Carbon fibre was first invented near Cleveland, Ohio, USA in 1958, however it wasn't until 1963 that a new manufacturing process was developed to release the high potential strength of this new material at the Royal Aircraft Establishment in Farnborough, England. The resultant process was patented by the UK Ministry of Defence and licenced to three companies including Rolls Royce for use in their engines.
It was not until 1981 that the McLaren F1 Team used this material to construct their MP4/1 Formula 1 car and set the ball rolling for its subsequent extensive use in motorsport.
However in 1968, Unipower Cars through their close relationship with the famous Specialised Mouldings company, by then based in Huntingdon, Cambridgeshire, would decide to use the early development of this material, maybe sourced through Rolls Royce or Courtaulds, to provide support and additional stiffness to a very thin lightweight body to be used in contesting the World Sports Car Championship in 1969.
Unipower Cars had already been the first to discover the benefits of the Air Dam back in 1966 and realised that to compete at that level with a 1300cc engine car and be competitive, the car would need to be as light as possible to provide the best power/weight ratio. As the chassis of the Unipower GT had shown itself in the Competition GT version, to have very good torsional resistance, it was felt that by reducing the fiberglass panels to a very thin layup, they could reduce the overall weight of the car significantly. But the resultant thin panels would easily deform at high speed, the estimated top speed at Le Mans being in excess of 135 mph (they actually achieved 145mph with the benefit of following another car) and would impose considerable aerodynamic forces on the car.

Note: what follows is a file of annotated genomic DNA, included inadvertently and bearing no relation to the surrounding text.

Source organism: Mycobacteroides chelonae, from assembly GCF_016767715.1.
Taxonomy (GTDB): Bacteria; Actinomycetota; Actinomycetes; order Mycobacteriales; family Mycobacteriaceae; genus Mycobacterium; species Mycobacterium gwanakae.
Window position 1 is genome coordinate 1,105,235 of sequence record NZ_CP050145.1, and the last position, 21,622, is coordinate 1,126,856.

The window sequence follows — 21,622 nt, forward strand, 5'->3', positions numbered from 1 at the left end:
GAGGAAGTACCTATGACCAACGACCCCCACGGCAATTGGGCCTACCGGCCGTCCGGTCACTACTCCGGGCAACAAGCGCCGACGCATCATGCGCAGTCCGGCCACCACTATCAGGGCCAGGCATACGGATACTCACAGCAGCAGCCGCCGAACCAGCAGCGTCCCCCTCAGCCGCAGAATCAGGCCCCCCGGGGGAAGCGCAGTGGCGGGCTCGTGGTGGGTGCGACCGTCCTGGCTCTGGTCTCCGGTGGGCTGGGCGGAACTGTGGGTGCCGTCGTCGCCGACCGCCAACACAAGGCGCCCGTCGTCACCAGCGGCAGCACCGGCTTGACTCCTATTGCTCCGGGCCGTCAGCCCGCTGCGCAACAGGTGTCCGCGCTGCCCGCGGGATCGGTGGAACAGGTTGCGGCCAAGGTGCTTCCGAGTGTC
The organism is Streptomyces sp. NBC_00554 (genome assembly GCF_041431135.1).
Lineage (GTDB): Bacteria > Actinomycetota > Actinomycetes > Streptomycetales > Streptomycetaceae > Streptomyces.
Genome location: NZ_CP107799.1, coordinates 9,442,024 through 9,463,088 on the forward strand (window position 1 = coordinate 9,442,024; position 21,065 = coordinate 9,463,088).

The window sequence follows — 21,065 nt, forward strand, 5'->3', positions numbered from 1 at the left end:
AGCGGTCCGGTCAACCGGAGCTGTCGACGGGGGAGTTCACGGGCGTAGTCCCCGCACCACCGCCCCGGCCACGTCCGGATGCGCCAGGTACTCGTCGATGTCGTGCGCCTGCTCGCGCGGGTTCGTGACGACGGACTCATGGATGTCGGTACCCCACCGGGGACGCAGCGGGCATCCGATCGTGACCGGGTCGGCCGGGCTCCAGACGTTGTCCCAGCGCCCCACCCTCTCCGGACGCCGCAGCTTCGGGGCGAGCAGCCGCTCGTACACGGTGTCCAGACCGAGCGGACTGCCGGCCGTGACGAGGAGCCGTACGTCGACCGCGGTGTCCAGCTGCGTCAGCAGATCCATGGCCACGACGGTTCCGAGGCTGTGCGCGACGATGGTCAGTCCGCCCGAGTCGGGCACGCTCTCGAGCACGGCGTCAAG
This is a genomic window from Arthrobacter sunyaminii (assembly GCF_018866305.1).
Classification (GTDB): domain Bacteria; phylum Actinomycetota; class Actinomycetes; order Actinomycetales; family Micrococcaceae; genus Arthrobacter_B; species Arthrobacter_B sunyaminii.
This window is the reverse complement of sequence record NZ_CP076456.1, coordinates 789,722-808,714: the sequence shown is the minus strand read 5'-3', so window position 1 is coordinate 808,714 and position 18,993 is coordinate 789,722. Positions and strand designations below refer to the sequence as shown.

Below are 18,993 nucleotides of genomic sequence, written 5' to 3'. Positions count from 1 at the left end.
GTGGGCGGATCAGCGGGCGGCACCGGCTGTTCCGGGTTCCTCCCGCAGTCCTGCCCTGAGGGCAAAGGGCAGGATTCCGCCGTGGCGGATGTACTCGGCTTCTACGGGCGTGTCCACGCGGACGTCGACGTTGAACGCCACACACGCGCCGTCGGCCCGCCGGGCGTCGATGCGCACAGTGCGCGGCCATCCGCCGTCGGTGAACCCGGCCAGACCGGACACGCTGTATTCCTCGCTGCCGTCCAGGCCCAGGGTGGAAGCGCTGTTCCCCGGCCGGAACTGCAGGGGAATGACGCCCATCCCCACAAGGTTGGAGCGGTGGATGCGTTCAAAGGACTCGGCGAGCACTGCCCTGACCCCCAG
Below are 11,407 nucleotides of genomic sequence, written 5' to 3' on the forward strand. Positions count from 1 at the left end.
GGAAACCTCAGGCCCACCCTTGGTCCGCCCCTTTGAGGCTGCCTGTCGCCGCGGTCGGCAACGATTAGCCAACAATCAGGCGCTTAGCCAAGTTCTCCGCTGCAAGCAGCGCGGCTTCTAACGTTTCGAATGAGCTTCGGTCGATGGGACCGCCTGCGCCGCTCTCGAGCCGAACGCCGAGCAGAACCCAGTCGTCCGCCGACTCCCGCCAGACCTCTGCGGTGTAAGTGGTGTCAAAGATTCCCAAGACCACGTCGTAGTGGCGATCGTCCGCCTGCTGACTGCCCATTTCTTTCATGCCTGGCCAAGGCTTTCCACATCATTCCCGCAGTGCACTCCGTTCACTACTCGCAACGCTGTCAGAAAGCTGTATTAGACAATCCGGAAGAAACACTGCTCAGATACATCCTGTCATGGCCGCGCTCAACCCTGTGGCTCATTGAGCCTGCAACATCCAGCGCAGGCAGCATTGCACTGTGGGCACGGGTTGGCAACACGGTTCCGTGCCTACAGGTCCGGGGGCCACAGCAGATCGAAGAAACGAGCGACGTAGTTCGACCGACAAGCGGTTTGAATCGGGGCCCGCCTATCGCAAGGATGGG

So, an early development of carbon fibre, in the form of small ‘round strands’ of the material were bonded to the body panels in the form of a close matrix pattern, which achieved the required rigidity. Cars were entered in the March ’69 Test Day at Le Mans, the May Targa Florio race where it was badly crashed by a mechanic shortly before the race, having qualified very well in Class and overall and the abortive June Le Mans 24hrs attempt, where the co-driver did not achieve the required lap-time. The technology stood up well and no mention was made of any issues being experienced in its use in these races. Unfortunately, neither cars survive today and no photographs have come to light to showing the carbon fibre applied, however the author was proudly shown one of the cars by Piers Weld -Forester at the Unipower Cars factory in early March 1969, with the matrix of black carbon fibre clearly showing on the inside of the car’s bodywork.